This also might seem rather minute, but when the she meets up with the crew at the swim hole, no one has perfectly shaved armpits. And it felt like another fresh breath of relief. Let’s not airbrush armpits! Let’s not airbrush life. There’s obviously some poking at Pinterest-life throughout the movie. “Pecans from another state,” meltdown in mind here. Would love hear your thoughts on this.

My big thing in life, is I’m just not interested in manufacturing or falsifying anything. Beauty is all around us in many shapes or sizes, and in many ways it’s all perception. We get to say what is beautiful. So for me, confidence is beautiful. Love is beautiful. Genuine self-expression is beautiful. So images can be beautiful, but often times, beauty gets distorted, and then the essence of what is beautiful is twisted, and it confuses people and makes them feel bad about themselves. I grew up hating everything about myself because of these distortions, and this has been my personal journey as a woman, to just learn to love myself. And part of that has been by seeing through these distortions, and also recognizing other people who are distorting things are also confused. So Emily’s critique of these perfect women is also problematic, if that makes sense. She’s not seeing them for who they really are, which are hurting women just like her.

"Beauty is all around us in many shapes or sizes, and in many ways it’s all perception."

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Accepting that everything changes is part of growing up. Do you remember a point like that in your life?

This is going to sound dumb, but just making this movie is a major lesson in everything changing. You have something very set in your head about how it’s going to go, you have all these plans and goals about what it will be and look like and what it will do for you, and by the end, if you held onto that image, you wouldn’t have made any progress and you would be in despair because it absolutely is not anything like what you wanted. But that’s okay, it’s been an insane ride and I honestly know I’m better off for it being so difficult and challenging.

Female friendships are super important in the movie. How did you find support while making the movie?

The female actors on the shoot were all really incredible, and they kept me going, and my cinematographer Dagmar Weaver-Madsen was my rock through the shoot. She totally understood the spirit of the film from the beginning, and is also incredibly perceptive about the pressures and roadblocks that women face day-to- day on set. Anytime I would get discouraged, she was there pumping me up and supporting me unconditionally.

Do you feel supported by Hollywood?

Hollywood isn’t really one thing or one entity. I will say I have found my people in the city of Los Angeles, and I’m working to find my creative partners as well. Like anything in life, it’s a journey trying to find where you fit in.

Do you feel stronger doing something on your own?

I’ve always been one to do things on my own, but this has shown to me you really could take everything away from me, put me on a desert island with nothing but some stick and some sand, and I’d still figure out a way to put on a show. But also, I don’t WANT to be on an island alone, I’m really sick and tired of doing everything alone. I want to make things with people.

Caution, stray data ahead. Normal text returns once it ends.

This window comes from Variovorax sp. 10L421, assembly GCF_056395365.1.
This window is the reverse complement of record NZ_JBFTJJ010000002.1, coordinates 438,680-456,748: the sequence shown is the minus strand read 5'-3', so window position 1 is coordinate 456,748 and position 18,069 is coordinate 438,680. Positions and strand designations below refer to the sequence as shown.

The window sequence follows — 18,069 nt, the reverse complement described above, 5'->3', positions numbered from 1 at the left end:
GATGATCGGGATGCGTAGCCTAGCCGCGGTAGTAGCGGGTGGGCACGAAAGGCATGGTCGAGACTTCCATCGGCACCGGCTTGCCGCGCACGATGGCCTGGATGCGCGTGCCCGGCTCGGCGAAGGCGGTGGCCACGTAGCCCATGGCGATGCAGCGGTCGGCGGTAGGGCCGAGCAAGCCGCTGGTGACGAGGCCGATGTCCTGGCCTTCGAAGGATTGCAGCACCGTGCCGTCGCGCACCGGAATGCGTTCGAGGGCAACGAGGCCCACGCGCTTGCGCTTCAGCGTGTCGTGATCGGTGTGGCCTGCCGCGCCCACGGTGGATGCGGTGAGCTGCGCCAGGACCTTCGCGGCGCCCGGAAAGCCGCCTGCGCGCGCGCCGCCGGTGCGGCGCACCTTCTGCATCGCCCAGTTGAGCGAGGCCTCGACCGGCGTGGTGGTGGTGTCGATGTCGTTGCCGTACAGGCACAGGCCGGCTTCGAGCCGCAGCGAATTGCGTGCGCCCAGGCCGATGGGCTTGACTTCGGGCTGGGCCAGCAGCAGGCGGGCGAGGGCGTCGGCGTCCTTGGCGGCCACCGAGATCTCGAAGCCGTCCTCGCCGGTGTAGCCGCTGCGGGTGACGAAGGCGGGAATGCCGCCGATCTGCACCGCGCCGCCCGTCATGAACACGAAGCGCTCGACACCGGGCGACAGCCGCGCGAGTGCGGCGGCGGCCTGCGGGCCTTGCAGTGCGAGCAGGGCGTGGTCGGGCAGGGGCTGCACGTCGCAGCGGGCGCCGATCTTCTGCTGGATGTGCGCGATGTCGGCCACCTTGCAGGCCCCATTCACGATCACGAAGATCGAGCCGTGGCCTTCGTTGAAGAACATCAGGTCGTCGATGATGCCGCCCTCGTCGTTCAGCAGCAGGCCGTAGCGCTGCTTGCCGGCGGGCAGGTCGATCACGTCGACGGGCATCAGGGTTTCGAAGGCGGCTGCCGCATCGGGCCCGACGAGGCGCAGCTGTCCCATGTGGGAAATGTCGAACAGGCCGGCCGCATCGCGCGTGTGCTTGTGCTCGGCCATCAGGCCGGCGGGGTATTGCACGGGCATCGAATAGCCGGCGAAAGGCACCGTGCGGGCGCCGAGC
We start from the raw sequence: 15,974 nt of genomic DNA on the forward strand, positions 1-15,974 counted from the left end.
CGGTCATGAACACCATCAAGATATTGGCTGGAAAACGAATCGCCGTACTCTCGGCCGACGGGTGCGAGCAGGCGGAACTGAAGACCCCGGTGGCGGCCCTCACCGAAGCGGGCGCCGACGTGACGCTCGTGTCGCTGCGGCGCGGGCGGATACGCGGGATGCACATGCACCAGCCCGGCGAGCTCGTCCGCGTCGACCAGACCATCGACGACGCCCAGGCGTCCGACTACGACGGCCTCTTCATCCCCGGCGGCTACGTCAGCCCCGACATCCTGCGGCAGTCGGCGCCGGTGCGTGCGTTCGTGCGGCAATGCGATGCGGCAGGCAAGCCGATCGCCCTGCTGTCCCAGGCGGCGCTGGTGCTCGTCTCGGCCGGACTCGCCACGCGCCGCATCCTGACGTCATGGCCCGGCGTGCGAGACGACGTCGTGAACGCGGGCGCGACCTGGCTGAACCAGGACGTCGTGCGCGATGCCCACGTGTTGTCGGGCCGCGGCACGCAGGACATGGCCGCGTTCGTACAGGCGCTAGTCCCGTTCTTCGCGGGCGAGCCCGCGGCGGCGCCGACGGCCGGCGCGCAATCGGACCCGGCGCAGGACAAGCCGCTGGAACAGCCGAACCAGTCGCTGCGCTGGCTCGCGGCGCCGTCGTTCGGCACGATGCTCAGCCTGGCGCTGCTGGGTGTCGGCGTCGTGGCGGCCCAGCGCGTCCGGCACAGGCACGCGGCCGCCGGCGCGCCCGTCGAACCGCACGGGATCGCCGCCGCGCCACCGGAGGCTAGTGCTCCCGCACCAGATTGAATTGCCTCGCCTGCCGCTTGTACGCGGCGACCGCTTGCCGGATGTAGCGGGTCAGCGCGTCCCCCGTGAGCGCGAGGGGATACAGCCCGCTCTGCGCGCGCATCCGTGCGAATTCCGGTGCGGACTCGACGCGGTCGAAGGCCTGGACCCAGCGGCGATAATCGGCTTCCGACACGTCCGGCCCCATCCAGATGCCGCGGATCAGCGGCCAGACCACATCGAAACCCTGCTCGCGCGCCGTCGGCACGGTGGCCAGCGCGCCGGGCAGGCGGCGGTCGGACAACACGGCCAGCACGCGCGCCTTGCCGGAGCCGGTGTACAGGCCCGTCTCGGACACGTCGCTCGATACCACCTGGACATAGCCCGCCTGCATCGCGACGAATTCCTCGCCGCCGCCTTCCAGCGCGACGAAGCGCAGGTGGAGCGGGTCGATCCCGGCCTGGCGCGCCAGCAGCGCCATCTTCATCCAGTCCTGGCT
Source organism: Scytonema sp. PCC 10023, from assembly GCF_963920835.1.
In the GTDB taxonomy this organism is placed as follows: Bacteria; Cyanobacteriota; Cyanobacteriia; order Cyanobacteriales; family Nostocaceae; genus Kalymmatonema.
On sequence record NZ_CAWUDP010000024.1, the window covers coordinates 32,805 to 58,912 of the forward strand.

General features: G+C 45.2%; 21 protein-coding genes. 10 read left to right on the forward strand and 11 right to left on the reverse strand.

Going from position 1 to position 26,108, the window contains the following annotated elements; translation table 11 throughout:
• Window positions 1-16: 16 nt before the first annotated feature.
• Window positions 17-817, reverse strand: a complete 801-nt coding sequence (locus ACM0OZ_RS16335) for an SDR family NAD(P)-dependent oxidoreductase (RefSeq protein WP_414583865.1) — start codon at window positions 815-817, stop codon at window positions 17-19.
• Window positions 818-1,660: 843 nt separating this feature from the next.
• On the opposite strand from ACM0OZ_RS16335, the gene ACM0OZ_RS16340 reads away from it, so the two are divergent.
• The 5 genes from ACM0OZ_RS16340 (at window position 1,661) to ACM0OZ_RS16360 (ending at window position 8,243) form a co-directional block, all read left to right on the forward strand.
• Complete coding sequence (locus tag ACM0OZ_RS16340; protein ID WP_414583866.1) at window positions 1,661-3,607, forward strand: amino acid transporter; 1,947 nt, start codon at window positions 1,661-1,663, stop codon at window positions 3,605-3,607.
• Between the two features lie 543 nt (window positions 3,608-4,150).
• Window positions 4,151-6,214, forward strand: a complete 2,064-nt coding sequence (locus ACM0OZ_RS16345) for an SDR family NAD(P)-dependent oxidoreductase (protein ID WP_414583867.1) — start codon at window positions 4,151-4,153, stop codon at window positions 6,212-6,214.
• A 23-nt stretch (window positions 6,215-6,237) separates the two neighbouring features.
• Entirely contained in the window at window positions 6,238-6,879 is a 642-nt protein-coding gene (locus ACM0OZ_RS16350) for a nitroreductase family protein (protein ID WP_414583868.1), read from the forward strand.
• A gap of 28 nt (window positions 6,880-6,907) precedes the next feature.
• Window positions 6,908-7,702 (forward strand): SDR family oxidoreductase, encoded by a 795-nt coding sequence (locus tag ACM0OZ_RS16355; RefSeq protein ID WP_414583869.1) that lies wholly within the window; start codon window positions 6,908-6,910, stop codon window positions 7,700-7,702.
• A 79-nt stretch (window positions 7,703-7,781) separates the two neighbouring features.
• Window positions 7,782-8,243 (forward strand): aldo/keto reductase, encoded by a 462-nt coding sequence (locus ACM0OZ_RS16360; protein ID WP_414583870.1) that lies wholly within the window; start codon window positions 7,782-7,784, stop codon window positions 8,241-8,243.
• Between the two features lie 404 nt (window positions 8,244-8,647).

What type of roles are you most interested in?

I like looking at people’s darkness, the thing that makes someone tick, and also the things that make them lovable even if they’re outwardly being bad or insufferable.

We recently talked to Zoe Lister-Jones who employed an all-female crew, which we found incredibly inspiring. Who have you recently been inspired by?

I’m really impressed with a lot of my female friends as of lately. After Trump was elected, it’s been a year where everyone is looking inside and at themselves and figuring out what they can do to change themselves so they can be of service to the world. I have friends who are hosting salons at their homes, organizing writer’s groups, spear-heading political fundraisers, getting us together to volunteer across Los Angeles, and creating content like I’ve never seen before. No woman I know is content with despairing for too long, we’re all figuring out how to come together.

Given the recent exposure of sexual assault stories in Hollywood, what would you like to see change in the industry?

I just think I’m exasperated by the abuse on all levels. I am here to make art, and I wish more people were into the creation process rather than the fame or money or accolades. That may not change, so I think just rooting out abuse in all forms is what I’d like to see. Outside of sexual harassment, there are a lot of bad bosses yelling and screaming and abusing their employees, and there are people who commit a lot of creative “crimes” to get ahead. I wish more people would operate from a place of integrity and accountability.

Have you experienced situations that have made you uncomfortable and how did you handle it?

All the time. I’ve never gotten it quite right. I’d say about 50 percent of the time I stand up for myself in violating situations, and 100% of those times it initially appeared to backfire on me. But as time is playing itself out, I see now that defending myself or leaving a bad sexual situation or standing up to bullies was the right thing to do, and that will hopefully empower me to do that always. It’s better to be ejected from toxic environments than to stay and be eaten alive.

"It’s better to be ejected from toxic environments than to stay and be eaten alive."

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What’s coming up next?

A lot of writing, a lot of percolating. Hopefully more directing and acting. 

To check out Mr. Roosevelt, click here. 

Top photo credit: Beachside